University of Tasmania
149151 - A re-evaluation of wetland carbon sink mitigation concepts.pdf (1.66 MB)

A re-evaluation of wetland carbon sink mitigation concepts and measurements: a diagenetic solution

Download (1.66 MB)
journal contribution
posted on 2023-05-24, 04:23 authored by John Barry GallagherJohn Barry Gallagher, Zhang, K, Chuan, CH

The capacity of wetlands to mitigate greenhouse gas (GHG) emissions is the sum of two services: the protection of vulnerable organic stocks from remineralisation, and the capacity to sequester GHGs relative to their anthropogenic replacements. Organic carbon accumulation (CA) down through the sediment column is often taken as the measure of sequestration because of its capacity to record long-term variability and trends. However, we demonstrate that: i) CA is not equivalent to sequestration as net ecosystem production (NEP) for open systems; it requires the subtraction of the initial deposition rate of labile allochthonous carbon sources; ii) CA also requires subtraction of intrinsically allochthonous recalcitrants down through the sediment column, and together with subtraction of autochthonous recalcitrants from organic stock services; iii) CA as a climatic mitigation service also requires a diagenetic correction, as the annual deposition of labile organic carbon continues to remineralise over the long-term; and iv) preserving of a wetland has a significantly greater mitigation potential than restoring one. To address the above concerns, a global diagenetic solution is proposed, applied and tested for a tropical seagrass and mangrove. As expected, traditional CA estimates were disproportionately larger than their respective diagenetically modelled NEPs, and together with stocks fell within the ranges reported in the literature, with a final carbon accreditation highly dependent on the choice of their anthropogenic replacements. The review demonstrates that mitigation concepts and measurements for natural carbon sequestration solutions require re-evaluation to avoid GHG emissions above their capacity or reduce the ability to fulfil emission targets.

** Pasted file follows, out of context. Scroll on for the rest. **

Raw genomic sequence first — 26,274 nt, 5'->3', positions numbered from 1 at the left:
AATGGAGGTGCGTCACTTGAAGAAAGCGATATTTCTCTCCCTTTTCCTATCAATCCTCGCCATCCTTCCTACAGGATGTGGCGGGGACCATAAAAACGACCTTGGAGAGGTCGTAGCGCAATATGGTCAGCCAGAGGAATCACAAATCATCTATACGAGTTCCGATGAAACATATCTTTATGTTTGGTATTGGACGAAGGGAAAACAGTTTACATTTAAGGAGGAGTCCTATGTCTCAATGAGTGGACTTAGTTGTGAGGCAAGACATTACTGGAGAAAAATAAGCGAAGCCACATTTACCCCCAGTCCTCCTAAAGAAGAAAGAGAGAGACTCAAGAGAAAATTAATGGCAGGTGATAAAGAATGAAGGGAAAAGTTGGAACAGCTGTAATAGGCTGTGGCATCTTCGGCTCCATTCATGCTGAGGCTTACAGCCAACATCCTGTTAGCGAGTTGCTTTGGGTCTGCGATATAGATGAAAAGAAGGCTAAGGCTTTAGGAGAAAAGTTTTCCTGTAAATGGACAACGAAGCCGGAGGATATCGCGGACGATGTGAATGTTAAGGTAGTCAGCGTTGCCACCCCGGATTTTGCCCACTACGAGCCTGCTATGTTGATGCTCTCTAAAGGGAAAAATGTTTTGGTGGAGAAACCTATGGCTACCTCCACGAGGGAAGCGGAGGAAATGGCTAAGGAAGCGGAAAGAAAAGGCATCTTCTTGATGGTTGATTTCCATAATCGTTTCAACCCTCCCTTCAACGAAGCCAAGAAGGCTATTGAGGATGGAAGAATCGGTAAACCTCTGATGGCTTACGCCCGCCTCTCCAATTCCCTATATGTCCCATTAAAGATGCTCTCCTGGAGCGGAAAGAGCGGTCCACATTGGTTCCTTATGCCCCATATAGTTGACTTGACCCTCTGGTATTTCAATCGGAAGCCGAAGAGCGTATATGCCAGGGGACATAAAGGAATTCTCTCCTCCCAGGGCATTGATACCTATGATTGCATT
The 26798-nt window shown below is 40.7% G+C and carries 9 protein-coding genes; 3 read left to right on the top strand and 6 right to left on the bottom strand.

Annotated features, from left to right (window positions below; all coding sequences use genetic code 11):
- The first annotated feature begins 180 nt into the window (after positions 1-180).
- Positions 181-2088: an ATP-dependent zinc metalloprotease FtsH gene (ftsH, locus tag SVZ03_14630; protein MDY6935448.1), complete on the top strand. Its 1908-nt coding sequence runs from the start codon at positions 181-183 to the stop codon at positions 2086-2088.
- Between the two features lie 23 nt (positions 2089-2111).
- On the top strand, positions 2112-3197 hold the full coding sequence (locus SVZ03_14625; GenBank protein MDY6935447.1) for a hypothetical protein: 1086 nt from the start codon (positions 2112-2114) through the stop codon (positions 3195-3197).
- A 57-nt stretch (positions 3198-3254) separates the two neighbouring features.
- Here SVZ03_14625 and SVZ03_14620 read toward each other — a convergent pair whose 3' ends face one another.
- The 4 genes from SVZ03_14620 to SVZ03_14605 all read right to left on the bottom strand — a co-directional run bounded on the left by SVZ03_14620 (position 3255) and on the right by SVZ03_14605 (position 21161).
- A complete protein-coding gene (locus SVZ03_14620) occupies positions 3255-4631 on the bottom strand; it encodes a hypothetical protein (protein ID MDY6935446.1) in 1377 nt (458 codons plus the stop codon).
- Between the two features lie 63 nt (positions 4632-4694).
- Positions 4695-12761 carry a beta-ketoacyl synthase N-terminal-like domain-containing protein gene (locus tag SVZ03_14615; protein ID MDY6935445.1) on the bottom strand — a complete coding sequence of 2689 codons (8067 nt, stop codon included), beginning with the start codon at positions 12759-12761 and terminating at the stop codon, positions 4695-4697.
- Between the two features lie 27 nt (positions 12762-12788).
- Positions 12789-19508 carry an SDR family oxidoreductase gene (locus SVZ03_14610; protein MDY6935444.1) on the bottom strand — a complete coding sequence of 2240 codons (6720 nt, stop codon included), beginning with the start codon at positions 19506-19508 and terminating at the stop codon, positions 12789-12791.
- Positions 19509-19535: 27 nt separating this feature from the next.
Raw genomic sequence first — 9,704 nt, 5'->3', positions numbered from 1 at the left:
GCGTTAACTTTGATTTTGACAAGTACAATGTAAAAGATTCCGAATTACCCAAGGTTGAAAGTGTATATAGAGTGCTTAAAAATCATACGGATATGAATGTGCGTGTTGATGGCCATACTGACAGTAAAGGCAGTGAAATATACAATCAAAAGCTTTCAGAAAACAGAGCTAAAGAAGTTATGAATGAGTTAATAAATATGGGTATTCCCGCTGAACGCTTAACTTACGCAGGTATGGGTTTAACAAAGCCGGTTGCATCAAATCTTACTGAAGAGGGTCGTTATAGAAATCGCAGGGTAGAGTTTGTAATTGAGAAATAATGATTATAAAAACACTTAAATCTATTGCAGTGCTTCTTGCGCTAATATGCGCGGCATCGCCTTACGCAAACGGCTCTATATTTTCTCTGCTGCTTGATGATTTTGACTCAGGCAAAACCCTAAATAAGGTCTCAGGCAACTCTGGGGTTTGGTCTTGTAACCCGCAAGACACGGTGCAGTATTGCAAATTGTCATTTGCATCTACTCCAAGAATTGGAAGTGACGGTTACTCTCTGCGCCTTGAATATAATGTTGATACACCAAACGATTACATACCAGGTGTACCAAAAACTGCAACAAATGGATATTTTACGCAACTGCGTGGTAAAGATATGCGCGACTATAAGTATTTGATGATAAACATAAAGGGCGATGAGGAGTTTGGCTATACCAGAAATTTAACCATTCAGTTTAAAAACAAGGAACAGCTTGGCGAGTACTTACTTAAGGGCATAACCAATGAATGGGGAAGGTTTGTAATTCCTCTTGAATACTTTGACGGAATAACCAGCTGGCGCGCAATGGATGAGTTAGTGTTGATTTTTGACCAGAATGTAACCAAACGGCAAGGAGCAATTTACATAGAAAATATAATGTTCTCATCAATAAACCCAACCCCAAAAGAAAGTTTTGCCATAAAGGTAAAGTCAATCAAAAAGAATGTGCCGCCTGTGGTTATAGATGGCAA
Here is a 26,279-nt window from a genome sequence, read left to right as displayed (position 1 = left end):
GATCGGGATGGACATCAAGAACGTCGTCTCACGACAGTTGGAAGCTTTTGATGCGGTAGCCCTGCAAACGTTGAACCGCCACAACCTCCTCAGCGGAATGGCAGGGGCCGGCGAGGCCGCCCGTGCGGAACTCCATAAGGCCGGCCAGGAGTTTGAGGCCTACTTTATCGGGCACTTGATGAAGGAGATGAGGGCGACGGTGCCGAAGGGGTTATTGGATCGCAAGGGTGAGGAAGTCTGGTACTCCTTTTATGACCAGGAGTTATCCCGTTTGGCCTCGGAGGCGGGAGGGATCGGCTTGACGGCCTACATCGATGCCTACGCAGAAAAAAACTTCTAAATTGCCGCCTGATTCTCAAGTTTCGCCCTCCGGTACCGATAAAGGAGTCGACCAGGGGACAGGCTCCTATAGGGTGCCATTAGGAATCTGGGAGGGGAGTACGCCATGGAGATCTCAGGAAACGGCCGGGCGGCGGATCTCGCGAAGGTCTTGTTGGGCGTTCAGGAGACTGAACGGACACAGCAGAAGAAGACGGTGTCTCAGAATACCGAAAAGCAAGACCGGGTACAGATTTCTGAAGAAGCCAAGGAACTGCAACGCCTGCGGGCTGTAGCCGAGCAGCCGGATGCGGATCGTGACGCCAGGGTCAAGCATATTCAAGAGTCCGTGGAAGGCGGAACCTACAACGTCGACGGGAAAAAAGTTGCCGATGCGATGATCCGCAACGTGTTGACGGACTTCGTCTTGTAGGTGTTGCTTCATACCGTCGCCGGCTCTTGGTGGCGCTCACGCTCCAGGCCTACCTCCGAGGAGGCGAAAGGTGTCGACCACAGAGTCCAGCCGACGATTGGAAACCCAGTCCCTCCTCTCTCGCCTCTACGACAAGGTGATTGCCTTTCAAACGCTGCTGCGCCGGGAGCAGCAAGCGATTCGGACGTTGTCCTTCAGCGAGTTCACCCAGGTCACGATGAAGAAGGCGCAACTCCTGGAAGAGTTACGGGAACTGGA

Publication title




Article number









Institute for Marine and Antarctic Studies


Soc Wetland Scientists

Place of publication

810 E Tenth St, P O Box 1897, Lawrence, USA, Ks, 66044

Rights statement

Copyright 2022 The Author(s) Licensed under Creative Commons Attribution 4.0 International (CC BY 4.0)

Repository Status

  • Open

Socio-economic Objectives

Climate change mitigation strategies